WASHINGTON--The Democratic chairmen of the House education committee and its K-12 subcommittee have joined with the full committee’s senior Republican in sponsoring legislation to rival President Bush’s America 2000 school-reform proposal.
The proposed “better education for all students act,” HR 3320, was introduced by Representative Dale E. Kildee of Michigan, the chairman of the Subcommittee on Elementary, Secondary, and Vocational Education, and is being co-sponsored by Representatives William D. Ford of Michigan, the chairman of the full Education and Labor Committee, and Bill Goodling of Pennsylvania, the panel’s ranking Republican.
The bill would authorize the spending of $700 million in the fiscal year that begins Oct. 1 and unspecified amounts through fiscal year 2002.
Funds would be provided in fiscal years 1992 through 1994, however, only if existing elementary- and secondary-education programs were funded at a level equal to the appropriation for the previous year, plus an adjustment for inflation.
Past Results Limited
“The reforms in education of the last 15 years have achieved good results, but these efforts often have been limited to a few schools or to a single part of the educational system,” the bill states. “Fundamental change in the entire system of education is necessary and must come about through comprehensive, coherent, and coordinated improvement.”
Mr. Goodling introduced the America 2000 plan in the Congress last spring as a courtesy to the President. However, he has expressed dissatisfaction with several parts of the plan, most notably its strong emphasis on parental choice. (‘See Education Week, July 31, 1991 .)
“The key difference between our bill and the Administration’s bill is that we want to improve education for all children,” said John F. Jennings, an aide to the Education and Labor Committee.
A spokesman for Mr. Goodling could not be reached for comment.
Under the bill, the Secretary of Education would be authorized to make grants to state education agencies to develop reform plans.
The plans would be developed jointly by panels coordinated by the state school chief and consisting of the governor or his or her designee, the majority and minority leaders of the state legislature, and representatives from higher education, teachers’ unions, parent groups, the business community, and students.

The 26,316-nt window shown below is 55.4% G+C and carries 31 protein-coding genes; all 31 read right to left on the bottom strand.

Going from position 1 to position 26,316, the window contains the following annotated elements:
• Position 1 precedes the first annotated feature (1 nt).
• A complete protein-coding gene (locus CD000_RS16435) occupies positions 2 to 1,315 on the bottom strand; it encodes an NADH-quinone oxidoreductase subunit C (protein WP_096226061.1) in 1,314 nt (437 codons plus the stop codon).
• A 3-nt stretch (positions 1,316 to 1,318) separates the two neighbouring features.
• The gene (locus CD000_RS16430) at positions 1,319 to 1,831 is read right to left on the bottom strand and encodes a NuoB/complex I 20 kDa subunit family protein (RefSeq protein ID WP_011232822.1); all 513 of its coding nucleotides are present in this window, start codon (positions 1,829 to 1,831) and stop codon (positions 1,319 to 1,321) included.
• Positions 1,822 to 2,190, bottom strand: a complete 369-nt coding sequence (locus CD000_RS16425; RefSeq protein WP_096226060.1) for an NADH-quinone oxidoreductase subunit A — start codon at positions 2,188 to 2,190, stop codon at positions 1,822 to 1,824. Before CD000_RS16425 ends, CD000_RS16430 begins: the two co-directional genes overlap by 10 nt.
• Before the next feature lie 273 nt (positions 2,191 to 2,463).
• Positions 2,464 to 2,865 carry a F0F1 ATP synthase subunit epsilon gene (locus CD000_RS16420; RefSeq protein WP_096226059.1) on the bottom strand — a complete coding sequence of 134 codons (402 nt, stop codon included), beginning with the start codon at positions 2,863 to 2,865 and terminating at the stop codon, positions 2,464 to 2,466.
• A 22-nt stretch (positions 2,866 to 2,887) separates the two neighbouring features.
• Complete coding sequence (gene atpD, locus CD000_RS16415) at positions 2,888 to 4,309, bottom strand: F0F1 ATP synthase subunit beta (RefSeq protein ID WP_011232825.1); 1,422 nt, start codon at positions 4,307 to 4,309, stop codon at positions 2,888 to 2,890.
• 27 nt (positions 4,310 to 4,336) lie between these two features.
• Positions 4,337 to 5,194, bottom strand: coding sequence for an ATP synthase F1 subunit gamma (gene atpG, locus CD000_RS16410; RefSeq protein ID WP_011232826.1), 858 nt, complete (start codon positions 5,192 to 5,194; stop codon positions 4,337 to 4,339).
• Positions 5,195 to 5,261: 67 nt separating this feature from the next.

Also, in order to receive aid, the states would have to assure the Education Department that the plans provided for input from parents, students, teachers, and representatives from the job-training, higher-education, and social-service sectors.
The state plans would have to spell out how the state intended to meet the national education goals, and how it would revamp teacher training, student testing, and the curriculum.
“We don’t tell states how to do it because each of them will do it differently,” Mr. Jennings said. “Kentucky is very far along, while others may not be.”
The states would subdivide their grants among their school districts, which could use the federal aid to support elements of Mr. Bush’s proposal, such as school-choice programs, merit schools, and experimental New American Schools.
After fiscal 1992, states would be required to begin matching the federal grants. Five years after the project gets under way, states would be required to ante up two dollars for every dollar provided by the federal government.
Mr. Jennings said the bill follows the recommendations of the National Governors’ Association, the Business Roundtable, and the Education Commission of the States.
A version of this article appeared in the September 18, 1991 edition of Education Week as Bipartisan Bill Authorizes Grants for Systemic Reforms